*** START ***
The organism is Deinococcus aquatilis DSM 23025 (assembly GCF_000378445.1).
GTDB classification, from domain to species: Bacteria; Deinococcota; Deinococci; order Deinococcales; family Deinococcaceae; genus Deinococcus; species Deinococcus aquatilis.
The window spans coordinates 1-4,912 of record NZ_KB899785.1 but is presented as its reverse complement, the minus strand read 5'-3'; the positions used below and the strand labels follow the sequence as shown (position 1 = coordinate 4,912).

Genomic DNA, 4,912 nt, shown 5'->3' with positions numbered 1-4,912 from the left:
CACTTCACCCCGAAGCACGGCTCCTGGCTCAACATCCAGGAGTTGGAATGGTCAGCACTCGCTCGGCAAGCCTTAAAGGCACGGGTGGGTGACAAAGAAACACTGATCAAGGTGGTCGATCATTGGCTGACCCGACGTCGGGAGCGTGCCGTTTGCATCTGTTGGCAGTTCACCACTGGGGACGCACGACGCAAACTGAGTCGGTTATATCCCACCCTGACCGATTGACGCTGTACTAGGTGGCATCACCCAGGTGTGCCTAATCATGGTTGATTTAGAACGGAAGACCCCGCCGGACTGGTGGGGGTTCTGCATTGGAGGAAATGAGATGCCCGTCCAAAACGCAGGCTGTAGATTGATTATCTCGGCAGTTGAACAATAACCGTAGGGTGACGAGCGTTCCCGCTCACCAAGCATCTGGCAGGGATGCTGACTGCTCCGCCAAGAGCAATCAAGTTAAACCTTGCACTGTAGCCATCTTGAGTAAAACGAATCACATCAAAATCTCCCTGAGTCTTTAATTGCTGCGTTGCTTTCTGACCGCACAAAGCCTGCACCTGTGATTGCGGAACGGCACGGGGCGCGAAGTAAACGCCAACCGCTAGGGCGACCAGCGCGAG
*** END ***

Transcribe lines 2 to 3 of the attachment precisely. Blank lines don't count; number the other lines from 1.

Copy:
GTDB classification, from domain to species: Bacteria; Deinococcota; Deinococci; order Deinococcales; family Deinococcaceae; genus Deinococcus; species Deinococcus aquatilis.
The window spans coordinates 1-4,912 of record NZ_KB899785.1 but is presented as its reverse complement, the minus strand read 5'-3'; the positions used below and the strand labels follow the sequence as shown (position 1 = coordinate 4,912).